No nothing about the book trade but as a former record store employee and somebody who still does some record dealing the same applies to records.

    Every store vinyl buyer has had this same experience with records a million times, very much true:

    I’ve noticed the same inflated thinking with comic books. When I worked at a comic book store as a teenager, people would come in with old comics that had torn or missing covers and be flabbergasted to learn that we would give them about 1/100th the amount they’d get for the same comic in near mint condition.

  14. Marshall says:

    Sometimes on Amazon used; eBay; bookfinder.com, etc. you see absurdly high prices for books that are rare, but they aren’t THAT rare. Like, maybe $75 would be a reasonable price, but you’ll see it listed for $500 or some such.

    My theory is that there are people who aren’t really trying to sell it, instead, it’s almost a fetish of showing off their rare book collection. They can’t bring people into their homes or used bookstore to drool at it behind its glass case, so they post it for sale online for huge prices. Of course, if somebody should happen to, for some reason, insist on paying that price, that’s the price they can let themselves give it up. But otherwise, it’s like an exhibitionist…

    I think there’s another model here. I occasionally need to buy rare books or exhibition catalogs as part of my work or research, and I think that there are folks who float books that would normally be $80-$100 (expensive, but reasonable) for vastly higher prices to take advantage of two particular market moments. The first being the moment when a shopping noob comes online and because they are the only person selling the book, their price is the only option, and the buyer thinks that’s the going rate. The second idea I’ve had is that they’re waiting for that same moment, and that they are just hoping that the buyer knows the book isn’t worth that much, but their immediate need forces them to pay.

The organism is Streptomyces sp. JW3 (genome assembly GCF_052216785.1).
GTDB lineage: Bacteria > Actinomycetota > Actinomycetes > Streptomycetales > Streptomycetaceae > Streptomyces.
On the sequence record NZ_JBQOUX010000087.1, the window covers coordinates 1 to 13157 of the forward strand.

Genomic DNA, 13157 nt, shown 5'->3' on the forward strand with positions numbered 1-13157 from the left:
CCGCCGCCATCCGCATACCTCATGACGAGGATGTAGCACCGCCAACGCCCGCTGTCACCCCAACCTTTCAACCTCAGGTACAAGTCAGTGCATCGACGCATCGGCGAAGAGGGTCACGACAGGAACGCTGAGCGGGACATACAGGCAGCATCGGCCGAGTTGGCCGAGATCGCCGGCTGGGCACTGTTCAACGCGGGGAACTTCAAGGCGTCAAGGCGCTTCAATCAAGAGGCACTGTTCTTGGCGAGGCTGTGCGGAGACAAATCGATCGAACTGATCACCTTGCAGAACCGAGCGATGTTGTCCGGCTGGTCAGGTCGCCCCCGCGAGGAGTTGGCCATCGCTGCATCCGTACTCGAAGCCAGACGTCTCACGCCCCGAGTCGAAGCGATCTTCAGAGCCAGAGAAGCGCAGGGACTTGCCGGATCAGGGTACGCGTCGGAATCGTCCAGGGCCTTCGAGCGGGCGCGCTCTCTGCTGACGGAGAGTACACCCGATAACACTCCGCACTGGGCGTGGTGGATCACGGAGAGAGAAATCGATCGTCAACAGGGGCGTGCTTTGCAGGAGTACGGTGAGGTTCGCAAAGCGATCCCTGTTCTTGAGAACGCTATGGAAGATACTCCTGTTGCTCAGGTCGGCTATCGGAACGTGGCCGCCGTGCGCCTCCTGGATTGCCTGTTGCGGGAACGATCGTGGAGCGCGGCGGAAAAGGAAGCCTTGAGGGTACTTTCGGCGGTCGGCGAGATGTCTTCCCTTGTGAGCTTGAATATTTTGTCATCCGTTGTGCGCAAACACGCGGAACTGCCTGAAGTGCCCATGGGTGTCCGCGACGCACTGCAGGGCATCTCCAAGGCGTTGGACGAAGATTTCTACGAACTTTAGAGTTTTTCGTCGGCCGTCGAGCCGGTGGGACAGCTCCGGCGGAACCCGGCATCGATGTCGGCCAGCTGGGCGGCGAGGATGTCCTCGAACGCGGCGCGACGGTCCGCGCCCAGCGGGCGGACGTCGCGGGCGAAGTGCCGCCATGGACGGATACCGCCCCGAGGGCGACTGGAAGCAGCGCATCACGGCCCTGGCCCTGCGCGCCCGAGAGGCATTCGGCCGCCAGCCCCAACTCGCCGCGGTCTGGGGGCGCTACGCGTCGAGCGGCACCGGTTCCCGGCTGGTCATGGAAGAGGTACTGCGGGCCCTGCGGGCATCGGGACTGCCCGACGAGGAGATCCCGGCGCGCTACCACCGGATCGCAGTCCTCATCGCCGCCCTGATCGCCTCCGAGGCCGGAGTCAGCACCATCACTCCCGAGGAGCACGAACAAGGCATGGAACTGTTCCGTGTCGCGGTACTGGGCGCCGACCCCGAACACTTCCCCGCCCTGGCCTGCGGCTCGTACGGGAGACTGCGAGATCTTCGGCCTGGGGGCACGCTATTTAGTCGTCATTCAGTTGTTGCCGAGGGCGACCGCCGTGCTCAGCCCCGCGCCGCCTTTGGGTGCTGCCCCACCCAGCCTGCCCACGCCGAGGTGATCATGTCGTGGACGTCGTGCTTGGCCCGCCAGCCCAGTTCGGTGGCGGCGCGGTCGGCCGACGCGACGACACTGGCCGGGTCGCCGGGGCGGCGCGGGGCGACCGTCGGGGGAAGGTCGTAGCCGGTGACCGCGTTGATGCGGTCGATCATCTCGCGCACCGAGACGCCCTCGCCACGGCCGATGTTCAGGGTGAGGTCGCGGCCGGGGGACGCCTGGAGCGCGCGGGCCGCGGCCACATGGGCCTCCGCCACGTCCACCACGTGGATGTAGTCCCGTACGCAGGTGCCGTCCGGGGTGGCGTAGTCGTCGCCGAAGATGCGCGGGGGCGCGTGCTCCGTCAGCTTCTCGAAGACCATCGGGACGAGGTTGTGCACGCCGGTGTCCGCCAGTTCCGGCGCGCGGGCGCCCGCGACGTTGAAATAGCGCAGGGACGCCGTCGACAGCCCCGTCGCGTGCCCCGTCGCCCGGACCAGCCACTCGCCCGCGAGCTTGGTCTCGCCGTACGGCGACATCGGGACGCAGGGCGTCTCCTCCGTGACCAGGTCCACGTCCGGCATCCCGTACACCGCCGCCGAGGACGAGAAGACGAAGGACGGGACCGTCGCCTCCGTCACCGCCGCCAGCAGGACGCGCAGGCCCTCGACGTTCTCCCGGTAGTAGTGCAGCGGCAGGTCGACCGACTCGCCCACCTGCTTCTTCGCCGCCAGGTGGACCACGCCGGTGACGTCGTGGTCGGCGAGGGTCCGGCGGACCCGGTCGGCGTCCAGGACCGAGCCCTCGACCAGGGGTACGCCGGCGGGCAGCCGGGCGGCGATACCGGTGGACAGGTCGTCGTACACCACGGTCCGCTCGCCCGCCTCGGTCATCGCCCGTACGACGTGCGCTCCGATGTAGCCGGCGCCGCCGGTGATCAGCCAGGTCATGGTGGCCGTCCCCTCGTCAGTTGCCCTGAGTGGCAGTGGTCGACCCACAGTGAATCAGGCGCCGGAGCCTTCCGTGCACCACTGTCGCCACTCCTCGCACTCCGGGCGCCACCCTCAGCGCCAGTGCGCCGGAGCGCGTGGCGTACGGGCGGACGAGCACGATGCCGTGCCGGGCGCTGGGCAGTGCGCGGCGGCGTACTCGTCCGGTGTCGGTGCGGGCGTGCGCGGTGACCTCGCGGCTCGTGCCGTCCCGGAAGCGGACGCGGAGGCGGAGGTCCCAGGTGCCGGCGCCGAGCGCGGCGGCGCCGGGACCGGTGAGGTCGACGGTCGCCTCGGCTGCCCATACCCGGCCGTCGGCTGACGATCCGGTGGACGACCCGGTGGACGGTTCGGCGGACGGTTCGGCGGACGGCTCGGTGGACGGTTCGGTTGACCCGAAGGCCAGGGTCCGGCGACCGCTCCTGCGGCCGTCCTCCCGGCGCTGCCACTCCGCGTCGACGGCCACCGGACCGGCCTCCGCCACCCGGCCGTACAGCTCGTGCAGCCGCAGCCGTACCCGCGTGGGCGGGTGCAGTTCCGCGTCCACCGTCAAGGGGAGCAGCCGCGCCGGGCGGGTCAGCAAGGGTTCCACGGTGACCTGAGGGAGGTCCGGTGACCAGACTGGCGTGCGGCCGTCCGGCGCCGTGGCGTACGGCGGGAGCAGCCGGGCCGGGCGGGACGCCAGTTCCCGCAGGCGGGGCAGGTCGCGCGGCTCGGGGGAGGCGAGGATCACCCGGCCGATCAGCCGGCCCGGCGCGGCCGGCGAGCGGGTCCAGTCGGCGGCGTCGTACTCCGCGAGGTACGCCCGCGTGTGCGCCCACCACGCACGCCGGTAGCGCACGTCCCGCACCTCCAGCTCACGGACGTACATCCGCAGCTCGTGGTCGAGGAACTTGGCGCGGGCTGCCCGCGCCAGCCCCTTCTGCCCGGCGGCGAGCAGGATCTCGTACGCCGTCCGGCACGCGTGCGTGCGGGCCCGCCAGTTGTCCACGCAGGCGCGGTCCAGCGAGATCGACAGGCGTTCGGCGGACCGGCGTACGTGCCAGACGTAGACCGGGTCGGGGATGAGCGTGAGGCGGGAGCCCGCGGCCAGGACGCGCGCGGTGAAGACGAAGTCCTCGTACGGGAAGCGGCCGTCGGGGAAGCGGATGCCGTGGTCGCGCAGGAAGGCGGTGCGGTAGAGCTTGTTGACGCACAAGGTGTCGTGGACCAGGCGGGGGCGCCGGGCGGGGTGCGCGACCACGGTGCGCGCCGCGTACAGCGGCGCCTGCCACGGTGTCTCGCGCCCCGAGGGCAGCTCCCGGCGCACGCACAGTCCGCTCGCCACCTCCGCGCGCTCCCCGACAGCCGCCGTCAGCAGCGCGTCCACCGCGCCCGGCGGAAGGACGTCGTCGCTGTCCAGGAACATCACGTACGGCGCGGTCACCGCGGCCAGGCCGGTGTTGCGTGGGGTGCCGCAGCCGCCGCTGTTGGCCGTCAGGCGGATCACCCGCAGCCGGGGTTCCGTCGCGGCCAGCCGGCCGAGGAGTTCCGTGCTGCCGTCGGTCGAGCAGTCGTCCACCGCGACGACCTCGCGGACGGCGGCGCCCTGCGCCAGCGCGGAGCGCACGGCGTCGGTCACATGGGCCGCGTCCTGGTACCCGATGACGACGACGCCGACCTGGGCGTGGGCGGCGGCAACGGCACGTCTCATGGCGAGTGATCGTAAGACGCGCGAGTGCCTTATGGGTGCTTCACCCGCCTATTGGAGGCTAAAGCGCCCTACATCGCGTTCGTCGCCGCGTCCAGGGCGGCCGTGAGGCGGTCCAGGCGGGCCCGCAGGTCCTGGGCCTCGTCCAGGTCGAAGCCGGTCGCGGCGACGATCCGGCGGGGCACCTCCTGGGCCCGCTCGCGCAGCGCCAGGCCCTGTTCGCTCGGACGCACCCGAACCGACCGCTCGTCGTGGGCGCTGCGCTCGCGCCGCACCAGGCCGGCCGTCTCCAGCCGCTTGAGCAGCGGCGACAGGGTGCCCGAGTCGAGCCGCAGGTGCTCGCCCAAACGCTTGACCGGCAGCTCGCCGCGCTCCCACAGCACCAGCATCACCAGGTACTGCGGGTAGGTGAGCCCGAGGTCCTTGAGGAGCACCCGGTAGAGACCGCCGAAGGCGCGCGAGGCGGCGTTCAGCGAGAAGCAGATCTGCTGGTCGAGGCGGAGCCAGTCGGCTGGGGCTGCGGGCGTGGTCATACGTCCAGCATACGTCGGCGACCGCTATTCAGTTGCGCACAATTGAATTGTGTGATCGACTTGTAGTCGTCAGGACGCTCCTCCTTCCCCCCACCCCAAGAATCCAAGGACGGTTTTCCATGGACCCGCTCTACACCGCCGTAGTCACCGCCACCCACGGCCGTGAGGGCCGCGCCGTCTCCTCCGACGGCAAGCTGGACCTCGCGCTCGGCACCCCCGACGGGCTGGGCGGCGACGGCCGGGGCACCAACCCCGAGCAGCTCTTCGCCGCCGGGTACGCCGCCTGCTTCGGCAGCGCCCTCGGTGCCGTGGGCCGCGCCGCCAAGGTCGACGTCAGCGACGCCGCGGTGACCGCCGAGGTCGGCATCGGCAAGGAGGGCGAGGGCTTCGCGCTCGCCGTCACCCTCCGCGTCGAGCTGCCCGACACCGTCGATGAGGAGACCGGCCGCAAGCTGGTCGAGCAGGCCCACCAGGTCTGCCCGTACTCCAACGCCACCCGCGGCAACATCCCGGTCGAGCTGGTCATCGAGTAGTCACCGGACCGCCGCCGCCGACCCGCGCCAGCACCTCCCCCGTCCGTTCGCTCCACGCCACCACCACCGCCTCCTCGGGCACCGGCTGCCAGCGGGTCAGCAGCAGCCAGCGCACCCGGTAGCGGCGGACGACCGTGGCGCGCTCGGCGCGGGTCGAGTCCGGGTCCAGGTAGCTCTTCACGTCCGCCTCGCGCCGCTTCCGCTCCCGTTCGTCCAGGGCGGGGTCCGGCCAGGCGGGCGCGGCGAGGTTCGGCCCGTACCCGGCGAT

I’ve been following prices on a few items like this, hoping for a bargain, and another thing I’ve occasionally seen is where someone posts a reasonably priced rare book at a crazy price, and then the other sellers pull their listings and re-list at the ridiculous price, thinking that the market will bear the costs.

    And has anyone here had the experience of getting a decent price or even a great deal on a rare book off Amazon or Ebay or Half and had the seller (usually a professional used bookseller with lots of ratings) suddenly declare the item to be out of stock, only to re-list the item at a higher price days or weeks later? I’ve had that happen at least a half dozen times.

  15. Anonymous says:

    Having worked in a comic book shop, there is definitely a market for older comics in good condition (as opposed to very good, near mint or mint). The reason is this – these comic lovers want to a) buy the comic affordably, and b) actually read it at least once. There is a certain amount of joy in reading the original instead of a reprint. If you are a hard core collector, any comic book you shell out for in Mint/NM is never being touched by human hands.

  16. Marshall says:

    When I used to make my living on Ebay, people and their relatives were always trying to convince me that some single object that they had been dragging around for years or had just found at a garage sale was the most rare, valuable thing in the universe.

    I think there’s a lot of “lotto thinking” in how people perceive the collectibles they own. They think that someday they’re just going to lazily liquidate some assets and sit pretty. And I’ve never had a conversation with anyone about a collectible that didn’t involve them valuing whatever doodad they’re hoping to buy their vacation home with at the very top of whatever relevant price scale could be applied to it.

  17. dbrown says:

    For fun, I like to read the craigslist Collectibles listings, ground zero for hyperinflated self-delusional pricing. “Michael Jackson The Thriller Album – $75 (Brownsville) / The Condition Is About 75% / (R.I.P M.J) This Is Not A Scammed.”

  18. nanuq says:

    “And I’ve never had a conversation with anyone about a collectible that didn’t involve them valuing whatever doodad they’re hoping to buy their vacation home with at the very top of whatever relevant price scale could be applied to it.}

    Of course, the saddest conversation would usually involve the current value of the comic book collection that their mother threw away.

  19. planettom says:

    Sometimes on Amazon used; eBay; bookfinder.com, etc. you see absurdly high prices for books that are rare, but they aren’t THAT rare. Like, maybe $75 would be a reasonable price, but you’ll see it listed for $500 or some such.